As someone who benefited from investing in property when I was younger, it’s no surprise that I want to introduce my own little ones to the game as early as possible.
Granted, my 2 year old daughter may not be ready for it yet(!), I do believe sound financial strategies start with a system of responsible money management at home.
Understanding how to treat children when it comes to handling money is the first and most important step.
One of the great tips that I picked up recently was from a book by Ron Lieber, personal finance columnist of The New York Times who wrote The Opposite of Spoiled.
In the book Ron teaches some really interesting techniques about how to give an allowance to a child without having them take it for granted.
I was always brought up with pocket money in exchange for jobs around the house and at the time, receiving a gold $2 coin felt like a king’s ransom.
As far as monetary reward goes through, usually a rule of thumb is you that you give a dollar for every year that they are old. So if they’re 7 years old you give them $7 per week for completing certain tasks around the house, like doing the dishes or mowing the lawn.
However there may come a point where they feel, “I have enough money,” and they don’t want to do those tasks anymore, so this can be a flawed system as they get older.
One of the things that he does suggest doing, which I think is fantastic in terms of fostering kids for investing in property in the future, is to have them look for opportunities around the house where they can do a job or can add value to the property.
This could be as simple as raking the leaves or painting the fence or doing something that’s quite different from their usual tasks that they can generate some cash from.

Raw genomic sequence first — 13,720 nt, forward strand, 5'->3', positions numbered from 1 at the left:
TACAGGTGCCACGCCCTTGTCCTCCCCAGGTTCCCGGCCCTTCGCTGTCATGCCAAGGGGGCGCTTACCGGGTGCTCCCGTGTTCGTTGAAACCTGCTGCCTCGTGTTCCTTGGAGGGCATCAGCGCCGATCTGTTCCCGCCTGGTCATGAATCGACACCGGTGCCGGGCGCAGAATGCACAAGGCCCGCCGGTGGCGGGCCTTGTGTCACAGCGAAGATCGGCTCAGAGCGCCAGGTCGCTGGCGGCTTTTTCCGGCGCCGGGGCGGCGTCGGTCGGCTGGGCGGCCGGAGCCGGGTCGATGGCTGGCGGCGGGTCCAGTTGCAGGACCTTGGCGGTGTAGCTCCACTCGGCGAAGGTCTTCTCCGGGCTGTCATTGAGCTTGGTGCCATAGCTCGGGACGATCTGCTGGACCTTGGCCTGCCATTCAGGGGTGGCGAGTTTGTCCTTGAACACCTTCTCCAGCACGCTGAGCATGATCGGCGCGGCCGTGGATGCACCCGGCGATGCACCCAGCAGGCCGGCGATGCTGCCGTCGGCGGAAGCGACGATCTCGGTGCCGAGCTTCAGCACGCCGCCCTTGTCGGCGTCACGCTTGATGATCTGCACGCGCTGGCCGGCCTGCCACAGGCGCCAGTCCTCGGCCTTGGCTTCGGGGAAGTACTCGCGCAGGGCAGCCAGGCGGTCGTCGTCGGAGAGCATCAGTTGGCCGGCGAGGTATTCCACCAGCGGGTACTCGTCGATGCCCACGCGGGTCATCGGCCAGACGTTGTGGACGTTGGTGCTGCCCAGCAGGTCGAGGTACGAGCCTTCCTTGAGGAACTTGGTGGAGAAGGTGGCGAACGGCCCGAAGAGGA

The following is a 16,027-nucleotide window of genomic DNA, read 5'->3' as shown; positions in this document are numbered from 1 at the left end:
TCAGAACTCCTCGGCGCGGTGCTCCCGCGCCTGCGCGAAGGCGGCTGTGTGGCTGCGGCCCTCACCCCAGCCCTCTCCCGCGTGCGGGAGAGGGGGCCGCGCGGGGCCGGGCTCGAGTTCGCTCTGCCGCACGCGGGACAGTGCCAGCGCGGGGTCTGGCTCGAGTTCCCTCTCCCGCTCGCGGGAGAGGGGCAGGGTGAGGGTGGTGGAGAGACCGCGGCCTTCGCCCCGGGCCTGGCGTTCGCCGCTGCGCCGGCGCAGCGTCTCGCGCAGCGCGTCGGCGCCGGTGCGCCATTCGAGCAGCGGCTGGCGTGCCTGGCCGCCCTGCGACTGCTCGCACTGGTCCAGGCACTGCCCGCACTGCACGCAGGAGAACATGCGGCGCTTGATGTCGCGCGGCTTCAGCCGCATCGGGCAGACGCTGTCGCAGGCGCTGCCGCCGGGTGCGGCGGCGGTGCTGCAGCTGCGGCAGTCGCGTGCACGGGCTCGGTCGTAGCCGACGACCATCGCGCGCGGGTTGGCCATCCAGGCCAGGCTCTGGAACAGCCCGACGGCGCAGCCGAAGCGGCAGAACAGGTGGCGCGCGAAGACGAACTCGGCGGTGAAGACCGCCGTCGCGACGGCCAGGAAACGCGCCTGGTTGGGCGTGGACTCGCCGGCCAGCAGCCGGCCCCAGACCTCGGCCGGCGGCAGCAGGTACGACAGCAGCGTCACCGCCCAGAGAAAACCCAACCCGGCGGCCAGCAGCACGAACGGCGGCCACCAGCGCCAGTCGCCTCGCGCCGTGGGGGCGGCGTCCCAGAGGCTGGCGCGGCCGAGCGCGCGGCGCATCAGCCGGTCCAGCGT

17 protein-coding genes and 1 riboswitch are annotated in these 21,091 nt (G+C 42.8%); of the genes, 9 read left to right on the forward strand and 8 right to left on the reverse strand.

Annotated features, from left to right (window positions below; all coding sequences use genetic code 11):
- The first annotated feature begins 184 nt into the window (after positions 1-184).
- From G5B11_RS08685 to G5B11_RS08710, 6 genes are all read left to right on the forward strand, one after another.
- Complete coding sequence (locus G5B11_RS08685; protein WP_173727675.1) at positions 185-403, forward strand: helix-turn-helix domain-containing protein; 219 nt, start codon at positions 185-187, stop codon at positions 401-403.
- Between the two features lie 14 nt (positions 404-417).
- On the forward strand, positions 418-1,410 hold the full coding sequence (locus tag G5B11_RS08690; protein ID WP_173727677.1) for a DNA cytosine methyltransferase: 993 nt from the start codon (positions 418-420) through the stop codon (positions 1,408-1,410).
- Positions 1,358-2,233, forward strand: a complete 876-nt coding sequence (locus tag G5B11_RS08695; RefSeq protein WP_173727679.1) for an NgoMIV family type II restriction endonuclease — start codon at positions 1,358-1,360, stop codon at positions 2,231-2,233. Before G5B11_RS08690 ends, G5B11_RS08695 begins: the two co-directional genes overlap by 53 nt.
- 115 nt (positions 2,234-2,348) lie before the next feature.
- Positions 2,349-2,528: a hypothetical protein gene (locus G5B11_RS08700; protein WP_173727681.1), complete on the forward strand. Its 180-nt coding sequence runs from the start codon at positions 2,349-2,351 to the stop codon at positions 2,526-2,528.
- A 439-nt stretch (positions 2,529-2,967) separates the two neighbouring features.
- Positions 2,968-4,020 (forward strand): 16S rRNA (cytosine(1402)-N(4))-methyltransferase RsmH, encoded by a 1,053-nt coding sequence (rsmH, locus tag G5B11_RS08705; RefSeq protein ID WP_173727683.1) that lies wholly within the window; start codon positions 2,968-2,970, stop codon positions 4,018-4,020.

The idea is that they actually come to you and negotiate the allowance they’re going to get for it.
I personally love this idea on two levels.
First of all, it gets them looking for opportunities – things that they wouldn’t normally have thought of that could be quite out of the norm – a super useful skill when it comes to looking for property deals.
The other great idea is that they negotiate on the price and the terms.
Having them understand the value of negotiating, that the price can vary depending on the value of the task and how it’s sold, is something that can really open up the mind of a child who often doesn’t get a say in what they can generate from their chores.
Being able to handle money responsibly and understanding how value is generated in exchange for reward is a great start to teaching kids how to handle their own financial needs.
While property might be a more advanced strategy that could build wealth for them in the future, laying down the fundamentals first will provide a solid grounding to what lies ahead.